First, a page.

I reread Harriet the Spy and The Long Secret (which I didn’t properly appreciate as a young reader) in April, to write a pair of essays for the Literary Ladies site, hosted by Nava Atlas, author of (among other books) The Literary Ladies’ Guide to the Literary Life (2011).
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A single-sitting read, a summer road-trip, and Sesame Street: good reading. Margriet De Moor’s Sleepless Night (1989; Trans. David Doherty 2019) “Sleepless night succeeded sleepless night – agonized day followed agonized day.” This, from L.M. Montgomery’s 1918 journal, came to mind when I was reading Margriet De Moor’s Sleepless Night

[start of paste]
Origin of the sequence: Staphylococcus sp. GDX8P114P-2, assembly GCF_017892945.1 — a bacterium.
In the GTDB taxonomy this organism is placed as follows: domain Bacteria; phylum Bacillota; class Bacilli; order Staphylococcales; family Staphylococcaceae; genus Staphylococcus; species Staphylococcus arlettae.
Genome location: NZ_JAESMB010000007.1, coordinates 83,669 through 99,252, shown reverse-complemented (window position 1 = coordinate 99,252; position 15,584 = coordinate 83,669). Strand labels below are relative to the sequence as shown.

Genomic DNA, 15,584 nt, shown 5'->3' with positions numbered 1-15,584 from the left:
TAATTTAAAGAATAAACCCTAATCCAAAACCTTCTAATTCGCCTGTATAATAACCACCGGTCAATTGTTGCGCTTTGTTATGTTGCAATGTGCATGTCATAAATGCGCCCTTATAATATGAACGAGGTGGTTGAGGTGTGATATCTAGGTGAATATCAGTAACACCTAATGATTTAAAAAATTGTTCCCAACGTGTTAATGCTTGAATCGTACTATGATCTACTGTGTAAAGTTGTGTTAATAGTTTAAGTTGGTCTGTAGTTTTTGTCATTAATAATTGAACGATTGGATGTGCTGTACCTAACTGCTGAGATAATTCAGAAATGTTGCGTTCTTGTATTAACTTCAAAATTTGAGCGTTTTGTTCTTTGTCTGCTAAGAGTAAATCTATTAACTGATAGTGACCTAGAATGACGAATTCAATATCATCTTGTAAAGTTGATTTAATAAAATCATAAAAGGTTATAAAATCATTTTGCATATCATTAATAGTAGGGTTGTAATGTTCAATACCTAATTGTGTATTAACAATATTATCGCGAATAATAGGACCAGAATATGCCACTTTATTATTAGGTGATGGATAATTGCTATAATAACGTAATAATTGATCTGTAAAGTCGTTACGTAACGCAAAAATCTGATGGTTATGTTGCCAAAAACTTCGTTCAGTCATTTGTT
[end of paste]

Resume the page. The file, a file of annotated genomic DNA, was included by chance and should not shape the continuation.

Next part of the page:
Because I’m still buried in print when I’m on the move, here’s talk of the books I’ve been reading en route, while heavier volumes (like Charles Palliser’s The Quincunx and Ralph Ellison’s Invisible Man) stayed at home. I read nearly half of this book at the top of the steps
When you have 8,409 books on your TBR list, the smallest detail can boost a handful of them to the top of the stack. Which feels tremendously specific. And terrifically random. So when Karen and Simon chose 1965 as their next reading year inspiration, a few books presented themselves
In this story, Linnet is “seamless”, she is “as smooth as brass”. And she has returned to her godmother’s house, as a journalist, sent to conduct an interview. She has written down her assignment, like any other, without commenting that the woman is her godmother. unsplash-logoMatt Artz She is hesitant,